Disclaimer: The following information was compiled from personal research of publicly available information along with information from industry sources that wish to remain anonymous. I do not claim this information to be exact but instead claim it to be the best estimate based on the information I have. The purpose of this post is to shed light on the topic of how much money is being taken out of the hands of those that fund the NHC and to give those players the opportunity to decide for themselves if the NHC is worth pursuing. Lastly all of the back-up information for this post, the previous post and the follow on post can be found here.

In Part I of this series I discussed the overall takeout rate of the National Handicapping Championship (NHC), which amounted to 36.47%.

Half of that amount was directly tied to the NHC itself, which withheld $490,273 and another $48,000 to pay for travel and hotel accommodations for free NTRA seats for a total of $586,273 or 24.43%.

The remainder was withheld by online qualifying sites, which withheld $482,757.

The focus here will be on those online qualifying sites specifically the takeout rate for each in 2013, the projected takeout rate for 2014 and a few troubling issues about online qualifiers in 2014 and beyond. [Read more...]

NHC: Show Me the Money

Updated on 2/7/14 with additional information from Keith Chamblin of the NTRA and McKay Smith of Horsetourneys.

Disclaimer: The following information was compiled from personal research of publicly available information along with information from industry sources that wish to remain anonymous.  I do not claim this information to be exact but instead claim it to be the best estimate based on the information I have.  The purpose of this post and the post to follow are to shed light on the topic of how much money is being taken out of the hands of those that fund the NHC and to give those players the opportunity to decide for themselves if the NHC is worth pursuing.  Most importantly I would like to give the NTRA and DRF the opportunity to respond to the claims below either by replying in the comment section below or by providing a written response, which I will gladly post on this site in it’s entirety without edits.  Lastly all of the back-up information for this post and the follow on post can be found here.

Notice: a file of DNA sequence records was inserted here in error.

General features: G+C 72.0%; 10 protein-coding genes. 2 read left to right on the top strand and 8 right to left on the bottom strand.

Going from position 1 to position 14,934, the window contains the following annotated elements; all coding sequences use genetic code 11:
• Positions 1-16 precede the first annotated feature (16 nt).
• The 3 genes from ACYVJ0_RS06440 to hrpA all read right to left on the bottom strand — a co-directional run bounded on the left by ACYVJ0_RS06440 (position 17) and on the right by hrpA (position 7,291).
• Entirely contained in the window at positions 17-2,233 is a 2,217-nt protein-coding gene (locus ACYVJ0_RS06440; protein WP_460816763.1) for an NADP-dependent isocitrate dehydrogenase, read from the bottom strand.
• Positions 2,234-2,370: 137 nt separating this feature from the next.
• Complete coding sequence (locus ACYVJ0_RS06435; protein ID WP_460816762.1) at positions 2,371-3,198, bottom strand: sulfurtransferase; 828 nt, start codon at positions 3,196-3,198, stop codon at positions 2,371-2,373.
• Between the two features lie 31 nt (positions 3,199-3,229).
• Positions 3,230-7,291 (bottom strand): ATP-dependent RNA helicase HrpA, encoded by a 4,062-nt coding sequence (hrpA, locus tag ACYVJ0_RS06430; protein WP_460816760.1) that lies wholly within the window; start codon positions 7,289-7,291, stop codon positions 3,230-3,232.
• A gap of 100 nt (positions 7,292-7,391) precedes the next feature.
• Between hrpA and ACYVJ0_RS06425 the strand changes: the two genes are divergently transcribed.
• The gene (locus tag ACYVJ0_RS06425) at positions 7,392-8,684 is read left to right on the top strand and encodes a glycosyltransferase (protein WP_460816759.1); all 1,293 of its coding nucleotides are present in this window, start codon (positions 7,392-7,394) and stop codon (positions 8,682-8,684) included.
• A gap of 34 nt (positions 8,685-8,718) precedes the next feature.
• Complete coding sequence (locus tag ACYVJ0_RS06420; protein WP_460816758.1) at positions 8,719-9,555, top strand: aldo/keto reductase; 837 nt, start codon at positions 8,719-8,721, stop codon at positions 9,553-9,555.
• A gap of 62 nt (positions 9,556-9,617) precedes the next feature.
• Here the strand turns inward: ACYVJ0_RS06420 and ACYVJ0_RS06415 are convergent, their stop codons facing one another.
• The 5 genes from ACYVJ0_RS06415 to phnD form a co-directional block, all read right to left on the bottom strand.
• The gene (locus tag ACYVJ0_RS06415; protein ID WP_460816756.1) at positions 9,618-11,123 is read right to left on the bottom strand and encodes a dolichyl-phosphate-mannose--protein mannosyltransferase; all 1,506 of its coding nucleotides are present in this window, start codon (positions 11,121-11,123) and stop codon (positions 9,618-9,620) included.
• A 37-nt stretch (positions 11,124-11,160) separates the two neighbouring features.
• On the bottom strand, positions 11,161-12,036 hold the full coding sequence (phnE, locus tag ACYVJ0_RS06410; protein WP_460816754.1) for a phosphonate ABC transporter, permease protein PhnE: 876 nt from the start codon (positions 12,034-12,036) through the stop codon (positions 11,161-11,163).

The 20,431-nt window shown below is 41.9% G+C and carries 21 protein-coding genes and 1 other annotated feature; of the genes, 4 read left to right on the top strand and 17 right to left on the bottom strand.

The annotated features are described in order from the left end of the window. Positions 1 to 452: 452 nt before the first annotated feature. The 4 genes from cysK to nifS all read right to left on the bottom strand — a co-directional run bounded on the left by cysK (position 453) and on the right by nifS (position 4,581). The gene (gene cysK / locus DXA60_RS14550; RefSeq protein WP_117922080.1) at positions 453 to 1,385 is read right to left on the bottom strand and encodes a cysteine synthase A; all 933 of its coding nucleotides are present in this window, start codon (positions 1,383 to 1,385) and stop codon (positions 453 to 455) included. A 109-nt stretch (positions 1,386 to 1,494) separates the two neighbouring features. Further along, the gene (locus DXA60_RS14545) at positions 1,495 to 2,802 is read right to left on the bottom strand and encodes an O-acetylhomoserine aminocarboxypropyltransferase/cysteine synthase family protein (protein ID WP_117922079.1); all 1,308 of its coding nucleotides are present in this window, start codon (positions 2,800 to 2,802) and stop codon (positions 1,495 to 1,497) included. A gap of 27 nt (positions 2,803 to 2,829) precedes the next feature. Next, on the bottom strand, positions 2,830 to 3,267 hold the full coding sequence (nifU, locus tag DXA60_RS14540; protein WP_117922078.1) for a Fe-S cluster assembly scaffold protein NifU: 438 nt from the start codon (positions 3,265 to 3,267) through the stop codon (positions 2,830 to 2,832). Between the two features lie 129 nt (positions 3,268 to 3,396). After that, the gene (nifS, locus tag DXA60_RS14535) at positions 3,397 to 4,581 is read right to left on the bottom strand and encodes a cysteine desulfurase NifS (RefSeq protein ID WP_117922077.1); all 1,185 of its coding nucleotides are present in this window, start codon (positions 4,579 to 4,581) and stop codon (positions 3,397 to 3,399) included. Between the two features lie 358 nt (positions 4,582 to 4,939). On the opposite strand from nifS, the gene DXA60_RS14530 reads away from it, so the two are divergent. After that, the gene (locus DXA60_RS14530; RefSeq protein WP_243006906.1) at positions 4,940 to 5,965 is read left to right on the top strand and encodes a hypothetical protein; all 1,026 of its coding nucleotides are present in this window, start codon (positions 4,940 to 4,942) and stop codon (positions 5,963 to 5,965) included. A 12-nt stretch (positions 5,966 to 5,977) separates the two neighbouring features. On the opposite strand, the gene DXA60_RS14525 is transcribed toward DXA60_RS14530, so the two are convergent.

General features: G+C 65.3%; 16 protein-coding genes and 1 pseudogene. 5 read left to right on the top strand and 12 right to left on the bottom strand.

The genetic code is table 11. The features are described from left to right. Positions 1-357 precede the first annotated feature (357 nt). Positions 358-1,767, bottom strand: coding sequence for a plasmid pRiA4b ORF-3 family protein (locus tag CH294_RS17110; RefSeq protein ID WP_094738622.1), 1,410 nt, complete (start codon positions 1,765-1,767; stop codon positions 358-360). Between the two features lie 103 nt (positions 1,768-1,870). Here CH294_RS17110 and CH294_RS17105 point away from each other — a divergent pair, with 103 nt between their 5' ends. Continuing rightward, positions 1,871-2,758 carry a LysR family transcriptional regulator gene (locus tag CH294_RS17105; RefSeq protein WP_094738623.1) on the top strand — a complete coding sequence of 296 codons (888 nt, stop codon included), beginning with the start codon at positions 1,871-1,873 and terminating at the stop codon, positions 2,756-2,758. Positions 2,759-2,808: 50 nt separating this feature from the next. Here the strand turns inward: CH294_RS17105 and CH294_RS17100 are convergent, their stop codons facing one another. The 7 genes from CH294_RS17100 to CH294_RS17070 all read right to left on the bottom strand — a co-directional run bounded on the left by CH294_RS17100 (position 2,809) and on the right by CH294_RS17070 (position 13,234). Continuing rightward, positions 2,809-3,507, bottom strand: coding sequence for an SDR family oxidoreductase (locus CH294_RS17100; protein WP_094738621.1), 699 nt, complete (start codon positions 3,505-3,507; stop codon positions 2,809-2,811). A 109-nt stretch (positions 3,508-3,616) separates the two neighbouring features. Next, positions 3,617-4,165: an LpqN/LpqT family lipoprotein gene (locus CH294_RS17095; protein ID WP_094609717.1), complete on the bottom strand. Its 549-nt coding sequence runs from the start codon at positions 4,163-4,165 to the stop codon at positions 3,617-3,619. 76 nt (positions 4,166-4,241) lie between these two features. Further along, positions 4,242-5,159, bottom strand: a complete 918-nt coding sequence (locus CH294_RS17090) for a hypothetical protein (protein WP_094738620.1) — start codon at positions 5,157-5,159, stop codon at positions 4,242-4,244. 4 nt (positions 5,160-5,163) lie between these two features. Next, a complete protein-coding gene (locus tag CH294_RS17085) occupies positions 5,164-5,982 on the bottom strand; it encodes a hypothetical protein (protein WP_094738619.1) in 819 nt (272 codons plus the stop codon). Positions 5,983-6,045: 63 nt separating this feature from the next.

The 15th annual National Handicapping Championship (NHC) crowned a new champion and “Handicapper of the Year.”

Jose Arias, like many horses on his home circuit of Southern California, led from gate to wire and took home the $750,000 top prize.

The performance was especially impressive because not only did Arias beat the largest NHC field in history (500) but he had to do so over three days rather than the two, which was the format for the first fourteen editions.

That may not seem like a big difference but the extra day increased the number of required plays from 30 races to 45, which gave all of his competitor’s 50% more races to catch and pass him.

By all accounts the switch in format to three days and a final table consisting of the top ten players after the first half of the third day were a rousing success.

It’s hard to find fault with the three day championship event but as is typically the case all that glitters is not gold. [Read more...]

Making the Grade

A few months ago the Horseplayers Association of North America created a monthly newsletter called Horseplayer Monthly that consists of articles by horseplayers (myself included), question and answer sessions with people in the horse racing industry and statistics for upcoming or current race meets.

The free newsletter (which you can subscribe to here) has something for all level of horseplayers and it’s a guarantee that you will learn something new every month.

The most recent Horseplayer Monthly focused on handicapping contests but there was an article written by well known horseplayer Barry Meadow on a completely different topic that interested me most.

[Read more...]